Cufflinks on William Ruser, Fraternals & Red

Cufflinks on William Ruser, Fraternals & Red

William Ruser
14k Ruser Golfer Cuff Links (Image2)

14k Ruser Golfer Cuff Links (Image4)

14k Ruser Golfer Cuff Links (Image3)
Following World War II, William Ruser opened on Rodeo Drive, in Beverly Hills, and quickly became one of the top jewelers to the stars. While he did make anything a Hollywood star or mogul desired, he is best known for his animals and figurals of whimsy. His unique pieces for women generally included the use of freshwater pearls and you can see many pictures of Hollywood stars, particularly Loretta Young, wearing his creations.

The same sense of whimsy extended to Ruser’s cuff links, but without the freshwater pearls. Many of his cuff links provide a unique slant on various sports.

Ruser retired in 1969. His Rodeo Drive establishment is now the Beverly Hills outpost for Van Cleef & Arpels. Ruser’s pieces are highly valued by collectors for their workmanship and whimsical characteristics.


There are many people that collect fraternal jewelry. It goes beyond members of the fraternal organizations as the pieces are generally quite well done and often great pieces can be found for very nice prices.

Whether the piece is Masonic or involving the Elks or Eagles, Knights of Columbus or Woodsmen of America, they symbolize men getting together in fellowship and brotherhood — probably something that doesn’t happen enough in today’s society! One realizes in these rooms that civility counts and opinions can be made without resorting to the trash talk of the basketball courts, talk radio or Internet chat rooms.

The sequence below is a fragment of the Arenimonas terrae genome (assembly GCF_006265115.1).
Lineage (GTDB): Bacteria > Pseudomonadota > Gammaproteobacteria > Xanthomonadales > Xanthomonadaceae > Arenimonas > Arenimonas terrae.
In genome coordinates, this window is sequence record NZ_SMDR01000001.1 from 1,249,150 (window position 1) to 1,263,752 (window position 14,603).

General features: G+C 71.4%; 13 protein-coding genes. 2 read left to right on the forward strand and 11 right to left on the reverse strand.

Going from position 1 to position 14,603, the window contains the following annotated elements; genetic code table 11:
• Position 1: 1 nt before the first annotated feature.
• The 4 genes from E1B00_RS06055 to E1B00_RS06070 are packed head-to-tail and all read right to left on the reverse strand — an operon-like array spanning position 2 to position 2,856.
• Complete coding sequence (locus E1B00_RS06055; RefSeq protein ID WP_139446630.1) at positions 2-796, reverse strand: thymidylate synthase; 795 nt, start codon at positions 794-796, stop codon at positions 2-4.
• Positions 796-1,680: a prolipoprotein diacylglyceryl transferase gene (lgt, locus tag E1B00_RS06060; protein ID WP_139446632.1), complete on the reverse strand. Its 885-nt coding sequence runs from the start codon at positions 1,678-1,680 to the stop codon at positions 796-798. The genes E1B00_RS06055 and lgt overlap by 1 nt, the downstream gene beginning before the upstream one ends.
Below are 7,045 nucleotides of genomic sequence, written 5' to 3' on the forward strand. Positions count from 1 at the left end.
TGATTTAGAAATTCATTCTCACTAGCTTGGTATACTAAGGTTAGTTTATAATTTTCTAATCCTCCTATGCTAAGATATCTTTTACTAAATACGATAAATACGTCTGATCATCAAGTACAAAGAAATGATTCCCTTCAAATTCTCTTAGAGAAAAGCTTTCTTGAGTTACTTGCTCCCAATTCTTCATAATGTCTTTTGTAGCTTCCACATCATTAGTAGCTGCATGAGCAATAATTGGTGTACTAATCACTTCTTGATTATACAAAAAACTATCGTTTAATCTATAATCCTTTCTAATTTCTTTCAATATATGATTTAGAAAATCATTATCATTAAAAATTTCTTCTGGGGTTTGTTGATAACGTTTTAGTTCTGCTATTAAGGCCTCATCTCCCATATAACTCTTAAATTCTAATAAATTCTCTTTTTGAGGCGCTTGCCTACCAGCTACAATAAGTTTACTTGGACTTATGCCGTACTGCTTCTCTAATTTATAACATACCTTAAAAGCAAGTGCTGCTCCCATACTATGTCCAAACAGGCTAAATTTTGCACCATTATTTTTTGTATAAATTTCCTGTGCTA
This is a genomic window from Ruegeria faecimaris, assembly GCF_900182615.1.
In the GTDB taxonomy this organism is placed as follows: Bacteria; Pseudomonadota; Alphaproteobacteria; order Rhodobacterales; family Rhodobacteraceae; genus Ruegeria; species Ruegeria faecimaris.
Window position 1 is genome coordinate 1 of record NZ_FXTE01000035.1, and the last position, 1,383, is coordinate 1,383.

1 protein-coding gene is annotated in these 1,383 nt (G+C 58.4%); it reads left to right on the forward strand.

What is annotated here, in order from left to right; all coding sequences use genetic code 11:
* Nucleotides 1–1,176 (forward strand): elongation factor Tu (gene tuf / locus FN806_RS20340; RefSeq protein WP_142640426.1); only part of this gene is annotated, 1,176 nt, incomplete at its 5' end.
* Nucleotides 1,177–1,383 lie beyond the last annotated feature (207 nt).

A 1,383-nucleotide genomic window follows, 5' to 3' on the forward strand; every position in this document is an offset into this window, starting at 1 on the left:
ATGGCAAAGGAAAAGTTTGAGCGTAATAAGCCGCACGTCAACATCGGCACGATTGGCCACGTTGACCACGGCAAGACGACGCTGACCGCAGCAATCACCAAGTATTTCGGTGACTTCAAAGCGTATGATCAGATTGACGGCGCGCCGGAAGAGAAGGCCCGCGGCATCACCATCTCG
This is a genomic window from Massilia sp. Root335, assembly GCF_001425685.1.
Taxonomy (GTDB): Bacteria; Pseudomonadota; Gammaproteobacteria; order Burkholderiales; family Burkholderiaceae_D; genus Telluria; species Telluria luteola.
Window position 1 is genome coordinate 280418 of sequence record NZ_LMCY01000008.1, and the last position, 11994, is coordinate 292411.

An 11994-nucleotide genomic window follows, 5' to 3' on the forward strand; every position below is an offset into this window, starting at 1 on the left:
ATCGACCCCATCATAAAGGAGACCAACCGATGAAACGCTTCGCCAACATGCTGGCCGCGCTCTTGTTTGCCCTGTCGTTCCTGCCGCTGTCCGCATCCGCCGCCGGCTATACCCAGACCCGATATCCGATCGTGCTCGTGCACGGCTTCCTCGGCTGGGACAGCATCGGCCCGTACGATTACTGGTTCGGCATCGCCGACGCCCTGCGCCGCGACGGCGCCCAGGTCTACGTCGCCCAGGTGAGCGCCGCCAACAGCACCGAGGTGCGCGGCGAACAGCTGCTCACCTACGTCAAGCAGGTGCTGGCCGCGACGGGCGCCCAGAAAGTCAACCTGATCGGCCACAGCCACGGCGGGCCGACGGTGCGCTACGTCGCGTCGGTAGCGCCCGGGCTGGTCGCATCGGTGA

The fraternal cuff links can run the full gamut from base metal pieces through sterling,in enamel,, in stone or other unusual materials, into gold, or in platinum and gold You can also find discreet differences in pieces from various countries. While the above are all Masonic pieces, you can find similar pieces for most of the fraternal organizations and the figural pieces from the Elks and Eagles and Woodsmen of America, are unusual and quite wearable even if you are not a member of that organization.

Red Cuff Links
Red to go with the green from last month’s issue so Christmas will be covered. If anything new comes in before the January issue, I’ll provide an update so everyone can be ready for Valentine’s Day.

The most precious of any red stone is a red diamond, but that is something that has not been used on cuff links. The best red gem seen in cuff links is the ruby. (A ruby is a red carborundum — any other color carborundum is a sapphire). Most commonly, rubies are used as accents, You may also find them invisibly set with diamond accents in quite upscale dress sets. Garnets are used in many the same ways as rubies, including channel cut surrounds.

Large red cabochons may be made from jasper,, carnelian, or red coral

You can also find stones where there are reddish accents within the stone itself. Certainly, there is bloodstone, there may be reddish hints in pieces of moss agate

Beyond actual stones, there are always pieces done in red enamel Whether for the Christmas season, Valentine’s Day or just to add a great splash of color, everyone should have a touch of red in their collection.

My sincere thanks to

Adwin Ang
Cufflinks buying, exclusive interview from experts & information resource site!

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